Continue on the path in the direction you have been traveling, along the Olmsted lagoon. Soon you arrive at one end of the Foucher alley of oaks, planted in the eighteenth century. Scores of exposition visitors remarked on their beauty and noted the Spanish moss hanging from them. The trees are also replete with "Resurrection fern" that is brown in dry weather but becomes green when it rains. Live oak trees can live hundreds of years; a few here are named and registered with the Live Oak Society.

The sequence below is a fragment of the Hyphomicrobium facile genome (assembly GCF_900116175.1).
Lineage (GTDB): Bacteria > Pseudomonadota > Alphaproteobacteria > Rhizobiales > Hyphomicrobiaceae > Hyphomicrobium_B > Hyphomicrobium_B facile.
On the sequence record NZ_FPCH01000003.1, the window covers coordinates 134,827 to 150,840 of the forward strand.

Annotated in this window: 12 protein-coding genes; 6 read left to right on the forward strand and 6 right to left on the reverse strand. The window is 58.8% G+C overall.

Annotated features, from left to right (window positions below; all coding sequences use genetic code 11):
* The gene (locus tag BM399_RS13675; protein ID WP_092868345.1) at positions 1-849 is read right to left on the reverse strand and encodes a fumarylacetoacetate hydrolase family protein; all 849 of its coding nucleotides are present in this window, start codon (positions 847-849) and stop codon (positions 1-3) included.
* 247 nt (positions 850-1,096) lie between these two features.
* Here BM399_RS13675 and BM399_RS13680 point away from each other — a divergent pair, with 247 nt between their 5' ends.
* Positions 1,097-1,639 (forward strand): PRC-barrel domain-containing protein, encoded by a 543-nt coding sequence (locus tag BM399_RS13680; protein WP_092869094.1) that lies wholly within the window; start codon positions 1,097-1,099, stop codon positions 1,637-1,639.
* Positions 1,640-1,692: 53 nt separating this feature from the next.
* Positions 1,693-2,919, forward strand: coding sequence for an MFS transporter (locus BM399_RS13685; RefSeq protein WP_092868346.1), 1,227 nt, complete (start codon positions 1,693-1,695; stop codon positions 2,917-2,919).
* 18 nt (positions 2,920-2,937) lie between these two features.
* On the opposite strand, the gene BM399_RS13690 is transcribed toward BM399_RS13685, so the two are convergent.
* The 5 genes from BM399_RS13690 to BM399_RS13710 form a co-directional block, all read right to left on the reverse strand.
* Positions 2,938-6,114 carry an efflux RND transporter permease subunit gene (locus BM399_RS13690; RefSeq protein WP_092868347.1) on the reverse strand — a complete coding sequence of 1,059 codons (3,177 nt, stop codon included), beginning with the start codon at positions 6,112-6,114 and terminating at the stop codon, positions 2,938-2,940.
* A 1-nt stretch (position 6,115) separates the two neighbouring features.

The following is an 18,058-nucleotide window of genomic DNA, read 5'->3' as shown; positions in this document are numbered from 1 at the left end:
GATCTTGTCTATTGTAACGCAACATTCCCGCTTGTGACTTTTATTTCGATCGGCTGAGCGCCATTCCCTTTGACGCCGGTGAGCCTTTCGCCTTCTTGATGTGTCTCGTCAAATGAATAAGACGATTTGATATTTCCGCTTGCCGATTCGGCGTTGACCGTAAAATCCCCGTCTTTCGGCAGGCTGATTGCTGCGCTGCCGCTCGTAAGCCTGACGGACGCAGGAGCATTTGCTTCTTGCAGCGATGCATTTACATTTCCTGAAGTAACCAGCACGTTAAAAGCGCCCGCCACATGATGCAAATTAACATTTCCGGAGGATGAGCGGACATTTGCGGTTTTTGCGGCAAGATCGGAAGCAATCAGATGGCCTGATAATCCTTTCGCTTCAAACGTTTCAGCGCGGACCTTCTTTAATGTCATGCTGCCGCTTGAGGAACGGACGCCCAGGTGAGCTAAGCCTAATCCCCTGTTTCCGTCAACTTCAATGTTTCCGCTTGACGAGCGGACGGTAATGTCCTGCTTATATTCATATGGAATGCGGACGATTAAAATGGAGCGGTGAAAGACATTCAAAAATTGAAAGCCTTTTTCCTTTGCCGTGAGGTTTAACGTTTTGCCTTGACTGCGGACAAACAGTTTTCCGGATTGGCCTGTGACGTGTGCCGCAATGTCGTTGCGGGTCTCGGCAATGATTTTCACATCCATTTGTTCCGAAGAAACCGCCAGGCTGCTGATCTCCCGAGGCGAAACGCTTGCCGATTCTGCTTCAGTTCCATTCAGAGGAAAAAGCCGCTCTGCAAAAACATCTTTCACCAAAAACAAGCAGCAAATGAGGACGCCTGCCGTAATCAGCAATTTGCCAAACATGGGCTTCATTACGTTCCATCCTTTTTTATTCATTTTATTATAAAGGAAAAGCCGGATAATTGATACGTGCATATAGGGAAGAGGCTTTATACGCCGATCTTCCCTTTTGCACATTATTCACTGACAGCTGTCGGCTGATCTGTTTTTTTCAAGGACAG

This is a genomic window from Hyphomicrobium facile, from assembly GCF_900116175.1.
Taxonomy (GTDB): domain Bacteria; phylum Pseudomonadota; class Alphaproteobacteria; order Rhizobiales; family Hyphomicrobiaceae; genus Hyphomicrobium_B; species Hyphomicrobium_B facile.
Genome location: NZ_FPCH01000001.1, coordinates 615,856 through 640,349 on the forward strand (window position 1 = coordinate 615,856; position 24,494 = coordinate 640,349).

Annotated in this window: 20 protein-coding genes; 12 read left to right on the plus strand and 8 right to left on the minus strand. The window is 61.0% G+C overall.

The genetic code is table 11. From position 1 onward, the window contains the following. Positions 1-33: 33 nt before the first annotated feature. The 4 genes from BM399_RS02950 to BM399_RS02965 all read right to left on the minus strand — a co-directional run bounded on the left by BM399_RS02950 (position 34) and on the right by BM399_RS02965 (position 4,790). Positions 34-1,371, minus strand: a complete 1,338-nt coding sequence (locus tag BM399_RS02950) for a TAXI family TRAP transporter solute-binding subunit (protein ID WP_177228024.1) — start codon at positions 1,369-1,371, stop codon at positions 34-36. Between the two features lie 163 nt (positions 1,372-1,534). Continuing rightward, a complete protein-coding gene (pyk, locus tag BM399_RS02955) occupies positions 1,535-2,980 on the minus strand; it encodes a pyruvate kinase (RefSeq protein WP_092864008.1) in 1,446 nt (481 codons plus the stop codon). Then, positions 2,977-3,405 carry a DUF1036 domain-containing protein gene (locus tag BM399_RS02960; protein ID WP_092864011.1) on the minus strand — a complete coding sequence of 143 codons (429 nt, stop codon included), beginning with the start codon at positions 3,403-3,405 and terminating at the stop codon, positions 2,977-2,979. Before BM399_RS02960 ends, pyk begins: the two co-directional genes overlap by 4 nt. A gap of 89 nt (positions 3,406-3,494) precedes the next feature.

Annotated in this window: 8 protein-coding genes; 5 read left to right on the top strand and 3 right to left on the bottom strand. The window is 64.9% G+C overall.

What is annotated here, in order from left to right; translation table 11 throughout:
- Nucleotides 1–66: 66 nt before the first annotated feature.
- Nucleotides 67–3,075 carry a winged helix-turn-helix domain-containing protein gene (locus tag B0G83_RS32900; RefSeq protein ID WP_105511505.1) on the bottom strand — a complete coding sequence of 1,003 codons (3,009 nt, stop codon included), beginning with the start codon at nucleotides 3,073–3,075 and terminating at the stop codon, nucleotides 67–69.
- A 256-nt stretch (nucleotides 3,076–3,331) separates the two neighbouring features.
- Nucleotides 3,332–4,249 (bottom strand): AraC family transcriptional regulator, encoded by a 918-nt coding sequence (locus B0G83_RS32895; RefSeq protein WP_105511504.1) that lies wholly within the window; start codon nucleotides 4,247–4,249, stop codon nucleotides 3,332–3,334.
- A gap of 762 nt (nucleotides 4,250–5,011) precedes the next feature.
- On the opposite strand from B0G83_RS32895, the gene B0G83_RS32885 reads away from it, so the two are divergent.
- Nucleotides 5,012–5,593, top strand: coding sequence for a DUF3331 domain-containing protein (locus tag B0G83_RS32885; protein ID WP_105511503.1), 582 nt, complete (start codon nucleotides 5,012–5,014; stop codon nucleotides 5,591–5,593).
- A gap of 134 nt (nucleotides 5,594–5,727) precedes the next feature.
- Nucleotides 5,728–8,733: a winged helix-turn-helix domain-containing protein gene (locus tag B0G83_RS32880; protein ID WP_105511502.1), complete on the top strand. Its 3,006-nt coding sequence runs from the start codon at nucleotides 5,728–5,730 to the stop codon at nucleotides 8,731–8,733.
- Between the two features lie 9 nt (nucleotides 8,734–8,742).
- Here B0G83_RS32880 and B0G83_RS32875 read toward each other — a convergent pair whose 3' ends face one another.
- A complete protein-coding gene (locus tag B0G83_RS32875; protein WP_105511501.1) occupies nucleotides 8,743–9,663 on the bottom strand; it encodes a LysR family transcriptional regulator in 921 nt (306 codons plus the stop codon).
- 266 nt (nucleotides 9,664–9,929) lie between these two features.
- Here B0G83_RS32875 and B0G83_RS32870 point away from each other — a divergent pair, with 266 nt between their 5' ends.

On this end of these oaks, the Cotton Centennial's Art Hall stood. Even if the work was fine but not acclaimed, imagine standing before art for the first time, as many visitors did. Natural light poured in through the building's many skylights, and electric lights enhanced the view.
On the far end of this alley stood the glass-framed Horticultural Hall, the only exposition building intended to be permanent. The city of New Orleans funded its construction for $100,000. During the fair, it housed produce and exotic plants brought in by various countries, including fascinating succulents from Honduras and Mexico. Over time, small plants became huge ones, and Horticultural Hall was beloved as a botanical marvel by the citizens of New Orleans until the hurricane of 1915 demolished it.